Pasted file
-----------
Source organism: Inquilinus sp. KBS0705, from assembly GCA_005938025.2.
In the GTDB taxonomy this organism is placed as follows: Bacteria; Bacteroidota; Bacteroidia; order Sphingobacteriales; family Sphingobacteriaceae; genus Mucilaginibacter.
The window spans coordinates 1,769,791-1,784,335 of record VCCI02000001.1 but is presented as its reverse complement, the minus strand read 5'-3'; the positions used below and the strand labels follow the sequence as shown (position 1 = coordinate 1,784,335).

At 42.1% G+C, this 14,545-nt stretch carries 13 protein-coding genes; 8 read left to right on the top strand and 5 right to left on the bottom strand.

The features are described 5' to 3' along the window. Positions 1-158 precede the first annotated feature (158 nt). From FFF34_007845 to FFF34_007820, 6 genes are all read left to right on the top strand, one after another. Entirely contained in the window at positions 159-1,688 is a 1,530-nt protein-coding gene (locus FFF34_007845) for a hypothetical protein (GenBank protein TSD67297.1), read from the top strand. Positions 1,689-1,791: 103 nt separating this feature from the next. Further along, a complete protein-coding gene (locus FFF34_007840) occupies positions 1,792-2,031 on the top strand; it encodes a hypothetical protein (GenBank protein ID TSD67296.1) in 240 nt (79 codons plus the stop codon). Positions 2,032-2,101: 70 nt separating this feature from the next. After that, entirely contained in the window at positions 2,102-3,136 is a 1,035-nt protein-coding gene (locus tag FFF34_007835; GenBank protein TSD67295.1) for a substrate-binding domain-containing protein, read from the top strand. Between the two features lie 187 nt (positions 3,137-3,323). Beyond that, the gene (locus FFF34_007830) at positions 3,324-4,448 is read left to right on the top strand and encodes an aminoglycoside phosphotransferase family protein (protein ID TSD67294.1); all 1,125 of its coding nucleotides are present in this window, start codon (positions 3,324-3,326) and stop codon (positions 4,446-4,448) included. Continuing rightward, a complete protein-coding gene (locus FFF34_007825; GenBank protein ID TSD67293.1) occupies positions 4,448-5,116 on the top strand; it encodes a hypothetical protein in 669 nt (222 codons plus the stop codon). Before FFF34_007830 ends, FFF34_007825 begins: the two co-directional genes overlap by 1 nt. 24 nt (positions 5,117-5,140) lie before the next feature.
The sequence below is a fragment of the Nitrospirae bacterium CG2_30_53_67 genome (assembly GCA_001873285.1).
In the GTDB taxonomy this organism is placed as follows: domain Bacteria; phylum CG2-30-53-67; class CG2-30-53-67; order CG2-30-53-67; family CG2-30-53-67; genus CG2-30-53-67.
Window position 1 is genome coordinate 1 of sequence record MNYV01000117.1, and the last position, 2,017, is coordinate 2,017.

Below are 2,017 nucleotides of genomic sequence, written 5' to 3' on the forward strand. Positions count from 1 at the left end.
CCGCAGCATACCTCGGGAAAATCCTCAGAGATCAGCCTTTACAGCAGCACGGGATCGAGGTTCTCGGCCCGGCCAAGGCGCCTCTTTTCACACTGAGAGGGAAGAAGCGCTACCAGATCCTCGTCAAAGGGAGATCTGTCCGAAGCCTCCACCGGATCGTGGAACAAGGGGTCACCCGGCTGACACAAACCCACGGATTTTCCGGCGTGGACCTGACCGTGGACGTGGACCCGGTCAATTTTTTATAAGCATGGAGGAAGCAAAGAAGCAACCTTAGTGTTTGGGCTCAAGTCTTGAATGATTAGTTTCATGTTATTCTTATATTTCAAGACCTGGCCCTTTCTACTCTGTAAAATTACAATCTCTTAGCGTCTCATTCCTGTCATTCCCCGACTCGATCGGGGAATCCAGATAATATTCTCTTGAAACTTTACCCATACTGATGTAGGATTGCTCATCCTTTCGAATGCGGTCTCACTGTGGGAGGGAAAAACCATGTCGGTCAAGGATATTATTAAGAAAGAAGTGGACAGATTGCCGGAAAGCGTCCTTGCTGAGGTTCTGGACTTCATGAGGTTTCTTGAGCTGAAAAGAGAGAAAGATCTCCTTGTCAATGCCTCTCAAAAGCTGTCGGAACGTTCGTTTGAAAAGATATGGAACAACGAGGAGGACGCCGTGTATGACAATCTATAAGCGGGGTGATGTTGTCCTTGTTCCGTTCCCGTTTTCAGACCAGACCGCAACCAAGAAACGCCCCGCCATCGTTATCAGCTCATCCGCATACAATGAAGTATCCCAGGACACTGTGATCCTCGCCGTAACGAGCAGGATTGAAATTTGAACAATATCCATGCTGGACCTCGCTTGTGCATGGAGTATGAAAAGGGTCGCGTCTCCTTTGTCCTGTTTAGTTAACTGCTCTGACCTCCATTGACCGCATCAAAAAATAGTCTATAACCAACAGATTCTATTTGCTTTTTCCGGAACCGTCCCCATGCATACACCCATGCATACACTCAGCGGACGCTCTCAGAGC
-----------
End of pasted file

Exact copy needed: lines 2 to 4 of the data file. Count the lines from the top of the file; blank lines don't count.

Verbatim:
In the GTDB taxonomy this organism is placed as follows: Bacteria; Bacteroidota; Bacteroidia; order Sphingobacteriales; family Sphingobacteriaceae; genus Mucilaginibacter.
The window spans coordinates 1,769,791-1,784,335 of record VCCI02000001.1 but is presented as its reverse complement, the minus strand read 5'-3'; the positions used below and the strand labels follow the sequence as shown (position 1 = coordinate 1,784,335).

At 42.1% G+C, this 14,545-nt stretch carries 13 protein-coding genes; 8 read left to right on the top strand and 5 right to left on the bottom strand.